Many many years ago I wrote a few papers about — amongst other things — the statistical naivety of the EBM gang. I enjoyed writing them but I doubt they changed things very much. EBM as Bruce Charlton pointed out many years ago has many of the characteristic of a cult (or was it a Zombie? — you cannot kill it because it is already dead). Anyway one of the reasons I disliked a lot of EBM advocates was because I think they do not understand what RCTs are, and of course they are often indifferent to science. Now, in one sense, these two topics are not linked. Science is meant to be about producing broad ranging theories that both predict how the world works and explain what goes on. Sure, there may be lots of detail on the way, but that is why our understanding of DNA and genetics today is so different from that of 30 years ago.
By contrast RCTs are usually a form of A/B testing. Vital, in many instances, but an activity that is often a terminal side road rather than a crossroads on the path to understanding how the world works. That is not to say they are not important, nor worthy of serious intellectual endeavour. But the latter activity is for those who are capable of thinking hard about statistics and design. Instead the current academic space makes running or enrolling people in RCT some sort of intellectual activity : it isn’t, rather it is a part of professional practice, just as seeing patients is. Companies used to do it all themselves many decades ago, and they didn’t expect to get financial rewards from the RAE/REF for this sort of thing. There are optimal ways to stack shelves that maths geeks get excited about, but those who do the stacking do not share in the kudos — as in the cudos  — of discovery.
Anyway, this is by way of highlighting a post I came to by Frank Harrell, with title:
Randomized Clinical Trials Do Not Mimic Clinical Practice, Thank Goodness
Harrell is the author of one of those classic books…. . But I think the post speaks to something basic. RCT are not facsimiles of clinical practice, but some sort of bioassay to guide what might go on in the clinic. Metaphors if you will, but acts of persuasion not brittle mandates. This all leaves aside worthy debates on the corruption that has overtaken many areas of clinical measurement, but others can speak better to that than me.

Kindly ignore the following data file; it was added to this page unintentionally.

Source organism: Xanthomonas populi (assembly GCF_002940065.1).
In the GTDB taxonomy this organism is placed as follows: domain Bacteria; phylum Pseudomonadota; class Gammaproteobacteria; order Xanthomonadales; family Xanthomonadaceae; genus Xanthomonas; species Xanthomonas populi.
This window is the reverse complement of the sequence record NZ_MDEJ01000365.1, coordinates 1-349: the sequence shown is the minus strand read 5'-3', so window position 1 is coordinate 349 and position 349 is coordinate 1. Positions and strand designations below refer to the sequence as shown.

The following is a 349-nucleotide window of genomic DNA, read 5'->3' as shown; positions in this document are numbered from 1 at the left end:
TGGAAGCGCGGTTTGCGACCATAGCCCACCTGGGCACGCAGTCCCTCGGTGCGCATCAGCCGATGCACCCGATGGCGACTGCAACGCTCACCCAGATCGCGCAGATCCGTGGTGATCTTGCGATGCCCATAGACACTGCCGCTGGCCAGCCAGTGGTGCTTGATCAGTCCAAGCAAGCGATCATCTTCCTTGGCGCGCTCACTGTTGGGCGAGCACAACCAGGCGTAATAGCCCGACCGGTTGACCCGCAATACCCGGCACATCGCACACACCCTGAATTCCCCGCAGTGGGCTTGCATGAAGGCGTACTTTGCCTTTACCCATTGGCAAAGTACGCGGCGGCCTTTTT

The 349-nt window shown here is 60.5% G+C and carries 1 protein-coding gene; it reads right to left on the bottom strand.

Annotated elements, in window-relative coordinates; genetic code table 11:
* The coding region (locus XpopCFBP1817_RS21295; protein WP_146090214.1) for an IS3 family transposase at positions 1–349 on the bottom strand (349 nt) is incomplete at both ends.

I really couldn’t resist.
It is not a real crisis, but perhaps not far from it. People have looked upon science as producing ‘reliable knowledge’, and now it seems as though much science is not very reliable at all. If it isn’t about truth, why should we consider it special? Well, a good questions for an interested medical student to think about. But hard to do so. Part of the answer lies with statistical paradigms (or at least the way we like to play within those paradigms), part with the sociology and economics of careers in science, and part with the means by which modern societies seek to control and fund ‘legitimate’ science. Let me start with a few quotes to illustrate some of the issues.
A series of simple experiments were published in June 1947 in the Proceedings of the Royal Society by Lord Rayleigh–a distinguished Fellow of the Society–purporting to show that hydrogen atoms striking a metal wire transmit to it energies up to a hundred electron volts. This, if true, would have been far more revolutionary than the discovery of atomic fission by Otto Hahn. Yet, when I asked physicists what they thought about it, they only shrugged their shoulders. They could not find fault with the experiment yet not one believed in its results, nor thought it worth while to repeat it. They just ignored it. [and they were right to do so]
The Republic of Science, Michael Polanyi
[talking about our understanding of obesity] Here’s another possibility: The 600,000 articles — along with several tens of thousands of diet books — are the noise generated by a dysfunctional research establishment. Gary Taubes.
“We could hardly get excited about an effect so feeble as to require statistics for its demonstration.” David Hubel, Nobel Laureate (quoted in Brain and Visual Perception)
The value of academics’ work is now judged on publication rates, “indicators of esteem,” “impact,” and other allegedly quantitative measures. Every few years in the UK, hundreds of thousands of pieces of academic work, stored in an unused aircraft hangar, are sifted and scored by panels of “experts.” The flow of government funds to academic departments depends on their degree of success in meeting the prescribed KPIs [key performance indicators]. Robert Skidelsky
Another computing metaphor might be useful at this stage, but it points us in a very different direction. Based on the paradigm that pharma companies have to follow to obtain drug registration, we have assumed that guides to clinical practice have to be hierarchical and bureaucratically “quality assured.” This is most obvious in countries such as the United Kingdom (UK), where the state wishes to be the sole arbiter of how people are treated (in part because much health care is tax-payer funded but also because the state likes to assert control of health). The World Wide Web offers us another model of (clinical) expertise, one in which the idea of a single central authority assuring the truth or falsity of statements has been replaced by a community—or cacophony, depending on one’s viewpoint—of voices. Here expertise is distributed, and the measures of truth are perhaps much more nuanced and fluid, subject to change as data and clinical experience changes. Curiously, it is this latter model, albeit using earlier methods of communication, that was the basis for the growth of scientific ideas and our interpretation of evidence about the world. It might be worth revisiting. Here